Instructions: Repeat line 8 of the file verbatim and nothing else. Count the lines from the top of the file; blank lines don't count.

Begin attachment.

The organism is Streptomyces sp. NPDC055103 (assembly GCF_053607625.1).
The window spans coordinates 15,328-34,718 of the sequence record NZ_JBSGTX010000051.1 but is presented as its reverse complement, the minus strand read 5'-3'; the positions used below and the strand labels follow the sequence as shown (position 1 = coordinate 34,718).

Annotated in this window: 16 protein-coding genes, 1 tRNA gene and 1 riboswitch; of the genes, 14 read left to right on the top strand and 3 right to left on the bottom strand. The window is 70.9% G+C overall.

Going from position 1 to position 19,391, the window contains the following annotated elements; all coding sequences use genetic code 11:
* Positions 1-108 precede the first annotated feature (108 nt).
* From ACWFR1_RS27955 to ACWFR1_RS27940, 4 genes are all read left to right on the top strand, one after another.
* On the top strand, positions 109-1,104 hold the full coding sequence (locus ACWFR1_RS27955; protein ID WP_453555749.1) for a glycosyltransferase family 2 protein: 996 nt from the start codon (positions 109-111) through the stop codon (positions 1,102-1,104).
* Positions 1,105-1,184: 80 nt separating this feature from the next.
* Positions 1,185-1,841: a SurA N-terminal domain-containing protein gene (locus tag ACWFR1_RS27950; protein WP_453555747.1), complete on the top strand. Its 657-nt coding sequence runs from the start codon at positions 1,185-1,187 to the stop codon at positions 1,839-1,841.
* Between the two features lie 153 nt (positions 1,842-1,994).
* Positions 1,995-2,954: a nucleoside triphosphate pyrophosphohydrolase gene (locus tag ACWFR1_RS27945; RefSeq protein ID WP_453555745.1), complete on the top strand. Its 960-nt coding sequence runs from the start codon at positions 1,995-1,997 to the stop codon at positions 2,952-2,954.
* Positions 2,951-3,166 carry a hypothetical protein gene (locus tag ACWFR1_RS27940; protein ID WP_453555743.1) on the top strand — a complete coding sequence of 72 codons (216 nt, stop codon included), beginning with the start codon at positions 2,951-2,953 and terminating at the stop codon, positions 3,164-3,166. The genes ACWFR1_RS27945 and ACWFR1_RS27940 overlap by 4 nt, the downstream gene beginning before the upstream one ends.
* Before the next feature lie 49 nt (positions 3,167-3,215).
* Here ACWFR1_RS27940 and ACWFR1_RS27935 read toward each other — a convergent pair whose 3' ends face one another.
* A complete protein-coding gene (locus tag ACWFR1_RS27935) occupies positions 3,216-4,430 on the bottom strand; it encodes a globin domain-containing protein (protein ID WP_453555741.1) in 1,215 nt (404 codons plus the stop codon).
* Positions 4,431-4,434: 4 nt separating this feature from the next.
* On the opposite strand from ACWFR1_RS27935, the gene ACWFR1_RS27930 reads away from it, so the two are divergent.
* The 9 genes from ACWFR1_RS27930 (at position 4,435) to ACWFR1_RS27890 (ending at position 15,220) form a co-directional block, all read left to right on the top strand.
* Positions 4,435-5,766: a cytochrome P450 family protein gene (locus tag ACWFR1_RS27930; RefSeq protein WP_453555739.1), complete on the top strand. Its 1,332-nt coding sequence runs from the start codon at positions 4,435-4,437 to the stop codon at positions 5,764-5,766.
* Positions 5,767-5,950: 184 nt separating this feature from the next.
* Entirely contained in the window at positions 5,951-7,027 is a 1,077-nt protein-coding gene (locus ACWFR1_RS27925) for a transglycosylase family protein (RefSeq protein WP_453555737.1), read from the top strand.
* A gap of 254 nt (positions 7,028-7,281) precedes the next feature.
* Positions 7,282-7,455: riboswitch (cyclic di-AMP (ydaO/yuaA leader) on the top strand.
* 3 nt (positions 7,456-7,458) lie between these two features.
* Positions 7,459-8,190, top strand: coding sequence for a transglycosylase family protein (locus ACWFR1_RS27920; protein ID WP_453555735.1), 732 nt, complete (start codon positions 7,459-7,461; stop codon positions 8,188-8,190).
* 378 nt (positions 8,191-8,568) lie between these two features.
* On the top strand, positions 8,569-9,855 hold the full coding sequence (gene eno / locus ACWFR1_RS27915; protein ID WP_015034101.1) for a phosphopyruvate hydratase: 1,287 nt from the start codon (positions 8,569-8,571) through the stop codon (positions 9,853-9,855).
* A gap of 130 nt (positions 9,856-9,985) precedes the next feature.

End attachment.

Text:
* Positions 1,105-1,184: 80 nt separating this feature from the next.